Led Lighting; Premade vs. DIY - Page 2
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Old 03-26-2012, 07:13 PM   #16
Baadboy11
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Hey check out rabidled.com, they've got kits, drivers, lenses, everything. Makes it super easy to put something together.
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Old 03-26-2012, 07:17 PM   #17
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The Meanwell ELN-60-48D model is dimmed with a potentiometer and a 10 volt power supply. The -48P model requires a PWM controller to dim it. The P model is used with electronic dimming circuits, like a computer or a Arduino device. For the D model, you can use the dimming kit that RapidLED sells, or just buy the appropriate potentiometer and 10 volt source.

I expect that that layout would give pretty uniform light over the whole substrate. However you light the tank, any hardscape that extends up near the waterline is likely to grow BBA. You just resign yourself to weekly cleaning of the hardscape to kill and remove it.
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Old 03-26-2012, 07:18 PM   #18
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Keep in mind that if you have 60mmol at the substrate in the well covered areas that the less covered areas will likely still have useable light.

If you were going for a real low light level then you would have to worry more about the areas not directly under the lights getting any good light but with a med-med hi light level you should get enough spill that most stuff will grow even at the edges even if you don't lay out or plan the fixture perfectly, IMO.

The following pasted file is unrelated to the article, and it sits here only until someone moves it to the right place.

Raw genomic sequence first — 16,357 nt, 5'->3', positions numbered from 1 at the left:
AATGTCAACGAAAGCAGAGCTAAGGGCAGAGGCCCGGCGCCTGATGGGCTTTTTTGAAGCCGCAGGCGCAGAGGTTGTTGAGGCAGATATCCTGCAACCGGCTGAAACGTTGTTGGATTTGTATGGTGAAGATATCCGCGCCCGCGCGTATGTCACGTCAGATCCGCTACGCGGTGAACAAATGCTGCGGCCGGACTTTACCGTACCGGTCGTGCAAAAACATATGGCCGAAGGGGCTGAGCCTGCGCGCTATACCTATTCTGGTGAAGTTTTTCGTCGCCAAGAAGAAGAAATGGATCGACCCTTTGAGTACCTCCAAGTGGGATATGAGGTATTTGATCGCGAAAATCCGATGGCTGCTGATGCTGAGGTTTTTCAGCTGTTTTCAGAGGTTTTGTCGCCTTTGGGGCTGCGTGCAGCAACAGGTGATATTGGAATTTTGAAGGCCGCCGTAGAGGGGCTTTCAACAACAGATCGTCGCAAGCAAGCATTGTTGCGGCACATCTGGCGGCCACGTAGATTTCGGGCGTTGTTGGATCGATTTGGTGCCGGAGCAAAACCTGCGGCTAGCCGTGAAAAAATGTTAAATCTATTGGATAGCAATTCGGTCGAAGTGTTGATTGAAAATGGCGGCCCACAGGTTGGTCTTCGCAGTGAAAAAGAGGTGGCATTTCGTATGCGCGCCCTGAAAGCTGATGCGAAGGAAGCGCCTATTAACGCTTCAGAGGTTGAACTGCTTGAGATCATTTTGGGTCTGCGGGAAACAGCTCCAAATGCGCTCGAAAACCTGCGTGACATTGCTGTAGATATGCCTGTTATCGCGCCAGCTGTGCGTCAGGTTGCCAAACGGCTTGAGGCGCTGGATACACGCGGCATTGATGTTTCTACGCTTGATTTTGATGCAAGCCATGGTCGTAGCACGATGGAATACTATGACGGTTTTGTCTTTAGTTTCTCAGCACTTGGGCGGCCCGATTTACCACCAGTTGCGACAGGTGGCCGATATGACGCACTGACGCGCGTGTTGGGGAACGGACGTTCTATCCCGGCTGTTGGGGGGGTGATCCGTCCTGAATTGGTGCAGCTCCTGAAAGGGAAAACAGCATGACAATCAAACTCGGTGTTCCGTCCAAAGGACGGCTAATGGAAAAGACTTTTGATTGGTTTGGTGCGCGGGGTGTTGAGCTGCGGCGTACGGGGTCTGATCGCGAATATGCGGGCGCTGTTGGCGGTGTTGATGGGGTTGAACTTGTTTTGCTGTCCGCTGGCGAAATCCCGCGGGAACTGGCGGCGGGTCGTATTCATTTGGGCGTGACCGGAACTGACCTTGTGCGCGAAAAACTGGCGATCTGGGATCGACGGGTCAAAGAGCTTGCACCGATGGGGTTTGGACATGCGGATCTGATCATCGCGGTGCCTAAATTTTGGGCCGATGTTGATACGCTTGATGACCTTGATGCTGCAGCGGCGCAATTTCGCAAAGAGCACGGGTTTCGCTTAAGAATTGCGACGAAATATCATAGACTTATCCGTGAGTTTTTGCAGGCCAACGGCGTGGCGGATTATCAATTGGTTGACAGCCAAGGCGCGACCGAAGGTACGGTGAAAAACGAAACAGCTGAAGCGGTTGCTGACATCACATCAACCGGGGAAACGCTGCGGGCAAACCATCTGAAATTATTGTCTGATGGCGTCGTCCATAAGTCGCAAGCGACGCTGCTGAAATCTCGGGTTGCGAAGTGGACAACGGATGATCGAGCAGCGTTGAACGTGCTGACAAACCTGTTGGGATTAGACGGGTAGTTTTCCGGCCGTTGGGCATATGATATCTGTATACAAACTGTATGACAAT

As PAR readings become more common and experience and advice from guys like Tom Barr and Hoppy is accumulated it seems more and more like overlighting is a bigger problem in planted tanks rather than underlighting.
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Old 03-26-2012, 07:31 PM   #19
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Quote:
Originally Posted by Hoppy View Post
The Meanwell ELN-60-48D model is dimmed with a potentiometer and a 10 volt power supply. The -48P model requires a PWM controller to dim it. The P model is used with electronic dimming circuits, like a computer or a Arduino device. For the D model, you can use the dimming kit that RapidLED sells, or just buy the appropriate potentiometer and 10 volt source.

I expect that that layout would give pretty uniform light over the whole substrate. However you light the tank, any hardscape that extends up near the waterline is likely to grow BBA. You just resign yourself to weekly cleaning of the hardscape to kill and remove it.
ok that makes sense. THanks, for now Ill go with the D model that way I can keep it simple. I could always upgrade later.

I could angle the fixture slightly away from the driftwood that way an LED wont be directly over the wood improving the situation hopefully. The more I get my head around this stuff the more I love the possibilities. Its so customizeable its mind boggling really! I cant wait to get started on this! Do you recommend attaching the LEDs with screws or with adhesive?